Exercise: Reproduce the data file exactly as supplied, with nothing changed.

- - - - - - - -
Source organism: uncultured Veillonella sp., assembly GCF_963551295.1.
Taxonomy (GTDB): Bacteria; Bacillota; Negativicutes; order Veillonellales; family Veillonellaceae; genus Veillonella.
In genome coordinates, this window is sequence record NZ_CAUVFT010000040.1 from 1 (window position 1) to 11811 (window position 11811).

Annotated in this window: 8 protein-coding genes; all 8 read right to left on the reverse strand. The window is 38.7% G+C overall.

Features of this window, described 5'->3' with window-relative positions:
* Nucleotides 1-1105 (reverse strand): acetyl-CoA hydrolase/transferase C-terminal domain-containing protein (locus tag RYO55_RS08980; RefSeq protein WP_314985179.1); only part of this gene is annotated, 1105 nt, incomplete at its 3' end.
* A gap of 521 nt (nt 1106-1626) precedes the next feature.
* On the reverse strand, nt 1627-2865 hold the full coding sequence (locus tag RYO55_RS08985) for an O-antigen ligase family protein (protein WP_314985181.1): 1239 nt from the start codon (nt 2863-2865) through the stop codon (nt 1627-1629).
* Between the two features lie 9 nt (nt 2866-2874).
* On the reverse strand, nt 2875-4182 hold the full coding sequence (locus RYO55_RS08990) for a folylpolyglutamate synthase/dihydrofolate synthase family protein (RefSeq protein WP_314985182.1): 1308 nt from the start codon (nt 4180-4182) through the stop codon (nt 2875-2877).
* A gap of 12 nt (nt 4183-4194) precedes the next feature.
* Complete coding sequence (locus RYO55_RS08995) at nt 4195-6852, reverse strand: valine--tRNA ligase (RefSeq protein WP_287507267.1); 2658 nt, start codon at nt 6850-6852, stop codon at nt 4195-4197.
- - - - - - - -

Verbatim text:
Source organism: uncultured Veillonella sp., assembly GCF_963551295.1.
Taxonomy (GTDB): Bacteria; Bacillota; Negativicutes; order Veillonellales; family Veillonellaceae; genus Veillonella.
In genome coordinates, this window is sequence record NZ_CAUVFT010000040.1 from 1 (window position 1) to 11811 (window position 11811).

Annotated in this window: 8 protein-coding genes; all 8 read right to left on the reverse strand. The window is 38.7% G+C overall.

Features of this window, described 5'->3' with window-relative positions:
* Nucleotides 1-1105 (reverse strand): acetyl-CoA hydrolase/transferase C-terminal domain-containing protein (locus tag RYO55_RS08980; RefSeq protein WP_314985179.1); only part of this gene is annotated, 1105 nt, incomplete at its 3' end.
* A gap of 521 nt (nt 1106-1626) precedes the next feature.
* On the reverse strand, nt 1627-2865 hold the full coding sequence (locus tag RYO55_RS08985) for an O-antigen ligase family protein (protein WP_314985181.1): 1239 nt from the start codon (nt 2863-2865) through the stop codon (nt 1627-1629).
* Between the two features lie 9 nt (nt 2866-2874).
* On the reverse strand, nt 2875-4182 hold the full coding sequence (locus RYO55_RS08990) for a folylpolyglutamate synthase/dihydrofolate synthase family protein (RefSeq protein WP_314985182.1): 1308 nt from the start codon (nt 4180-4182) through the stop codon (nt 2875-2877).
* A gap of 12 nt (nt 4183-4194) precedes the next feature.
* Complete coding sequence (locus RYO55_RS08995) at nt 4195-6852, reverse strand: valine--tRNA ligase (RefSeq protein WP_287507267.1); 2658 nt, start codon at nt 6850-6852, stop codon at nt 4195-4197.